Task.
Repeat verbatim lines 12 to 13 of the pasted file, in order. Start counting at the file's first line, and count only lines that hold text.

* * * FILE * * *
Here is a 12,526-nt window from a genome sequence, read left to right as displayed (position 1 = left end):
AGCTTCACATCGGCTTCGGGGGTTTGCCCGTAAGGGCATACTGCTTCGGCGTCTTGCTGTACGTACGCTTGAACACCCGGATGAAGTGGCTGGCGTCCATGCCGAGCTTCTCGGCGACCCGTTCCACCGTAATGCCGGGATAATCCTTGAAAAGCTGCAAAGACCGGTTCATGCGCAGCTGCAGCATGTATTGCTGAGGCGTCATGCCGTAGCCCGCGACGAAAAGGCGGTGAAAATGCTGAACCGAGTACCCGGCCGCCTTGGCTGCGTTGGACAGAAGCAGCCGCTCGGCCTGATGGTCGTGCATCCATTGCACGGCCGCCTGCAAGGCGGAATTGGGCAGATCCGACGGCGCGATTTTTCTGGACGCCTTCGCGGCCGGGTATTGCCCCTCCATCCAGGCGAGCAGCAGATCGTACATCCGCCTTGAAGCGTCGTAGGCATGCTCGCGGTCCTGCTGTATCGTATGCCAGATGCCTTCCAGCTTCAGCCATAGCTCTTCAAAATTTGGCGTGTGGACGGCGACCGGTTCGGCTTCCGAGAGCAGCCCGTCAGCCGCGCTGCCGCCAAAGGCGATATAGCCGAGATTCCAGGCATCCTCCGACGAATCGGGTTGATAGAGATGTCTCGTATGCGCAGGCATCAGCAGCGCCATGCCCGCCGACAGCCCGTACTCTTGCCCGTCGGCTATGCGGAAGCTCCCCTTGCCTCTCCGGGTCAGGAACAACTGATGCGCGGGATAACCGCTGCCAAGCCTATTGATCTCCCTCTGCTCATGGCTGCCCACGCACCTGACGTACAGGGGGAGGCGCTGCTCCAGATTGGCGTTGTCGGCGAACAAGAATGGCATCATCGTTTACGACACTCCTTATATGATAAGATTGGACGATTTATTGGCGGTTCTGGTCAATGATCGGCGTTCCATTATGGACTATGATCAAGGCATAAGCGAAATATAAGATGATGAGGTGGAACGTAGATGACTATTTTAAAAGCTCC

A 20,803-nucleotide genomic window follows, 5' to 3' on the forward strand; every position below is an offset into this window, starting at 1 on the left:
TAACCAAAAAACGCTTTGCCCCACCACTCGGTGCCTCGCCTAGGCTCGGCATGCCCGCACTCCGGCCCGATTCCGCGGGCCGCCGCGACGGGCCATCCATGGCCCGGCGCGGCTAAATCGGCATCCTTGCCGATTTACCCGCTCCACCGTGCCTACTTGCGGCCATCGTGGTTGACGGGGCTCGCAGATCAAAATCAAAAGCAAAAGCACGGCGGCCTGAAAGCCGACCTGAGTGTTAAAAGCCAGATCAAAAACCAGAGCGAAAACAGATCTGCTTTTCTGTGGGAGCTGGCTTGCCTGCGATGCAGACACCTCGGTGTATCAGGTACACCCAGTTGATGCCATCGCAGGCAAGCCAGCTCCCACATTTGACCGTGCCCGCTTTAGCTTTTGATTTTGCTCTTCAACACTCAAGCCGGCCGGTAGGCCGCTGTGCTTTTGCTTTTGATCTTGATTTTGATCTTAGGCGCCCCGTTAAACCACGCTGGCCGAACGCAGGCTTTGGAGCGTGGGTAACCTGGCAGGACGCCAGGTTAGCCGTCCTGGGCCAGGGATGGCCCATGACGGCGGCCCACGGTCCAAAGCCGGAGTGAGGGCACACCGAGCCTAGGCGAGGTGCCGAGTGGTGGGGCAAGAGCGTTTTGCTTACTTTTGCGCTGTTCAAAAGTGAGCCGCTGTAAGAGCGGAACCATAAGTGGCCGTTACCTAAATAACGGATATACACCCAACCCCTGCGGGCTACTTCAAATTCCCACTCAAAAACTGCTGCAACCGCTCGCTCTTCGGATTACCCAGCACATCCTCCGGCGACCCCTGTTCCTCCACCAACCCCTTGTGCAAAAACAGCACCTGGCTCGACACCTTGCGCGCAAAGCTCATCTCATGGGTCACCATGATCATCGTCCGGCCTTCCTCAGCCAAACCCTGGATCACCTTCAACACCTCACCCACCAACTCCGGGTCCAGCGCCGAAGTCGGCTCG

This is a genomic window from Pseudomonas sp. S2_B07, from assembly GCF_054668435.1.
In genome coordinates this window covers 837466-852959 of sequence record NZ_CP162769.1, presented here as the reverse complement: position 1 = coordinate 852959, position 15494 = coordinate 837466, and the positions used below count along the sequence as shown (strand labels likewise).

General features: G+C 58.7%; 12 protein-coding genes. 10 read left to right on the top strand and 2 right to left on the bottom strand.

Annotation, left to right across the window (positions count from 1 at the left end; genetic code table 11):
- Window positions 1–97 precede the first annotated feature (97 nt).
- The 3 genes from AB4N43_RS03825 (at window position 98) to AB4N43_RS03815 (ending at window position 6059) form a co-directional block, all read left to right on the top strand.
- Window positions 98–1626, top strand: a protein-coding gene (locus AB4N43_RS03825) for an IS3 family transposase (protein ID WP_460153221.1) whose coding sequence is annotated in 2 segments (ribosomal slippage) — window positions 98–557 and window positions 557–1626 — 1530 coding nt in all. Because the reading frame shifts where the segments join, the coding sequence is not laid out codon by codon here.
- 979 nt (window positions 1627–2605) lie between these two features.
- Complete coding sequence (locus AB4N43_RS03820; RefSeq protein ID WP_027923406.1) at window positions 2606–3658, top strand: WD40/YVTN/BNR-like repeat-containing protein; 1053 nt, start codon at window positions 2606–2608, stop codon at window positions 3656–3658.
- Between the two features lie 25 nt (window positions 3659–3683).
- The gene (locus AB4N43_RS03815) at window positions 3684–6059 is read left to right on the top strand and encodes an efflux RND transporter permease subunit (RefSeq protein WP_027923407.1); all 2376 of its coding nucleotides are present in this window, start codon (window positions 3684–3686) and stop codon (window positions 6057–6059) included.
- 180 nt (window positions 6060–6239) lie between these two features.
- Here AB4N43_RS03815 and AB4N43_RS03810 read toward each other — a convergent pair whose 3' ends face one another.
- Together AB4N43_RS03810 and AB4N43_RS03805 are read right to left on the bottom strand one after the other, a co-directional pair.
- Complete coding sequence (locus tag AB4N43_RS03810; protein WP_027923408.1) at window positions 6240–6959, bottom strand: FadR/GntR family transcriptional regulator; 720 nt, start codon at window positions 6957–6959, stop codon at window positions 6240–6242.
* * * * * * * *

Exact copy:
- 979 nt (window positions 1627–2605) lie between these two features.
- Complete coding sequence (locus AB4N43_RS03820; RefSeq protein ID WP_027923406.1) at window positions 2606–3658, top strand: WD40/YVTN/BNR-like repeat-containing protein; 1053 nt, start codon at window positions 2606–2608, stop codon at window positions 3656–3658.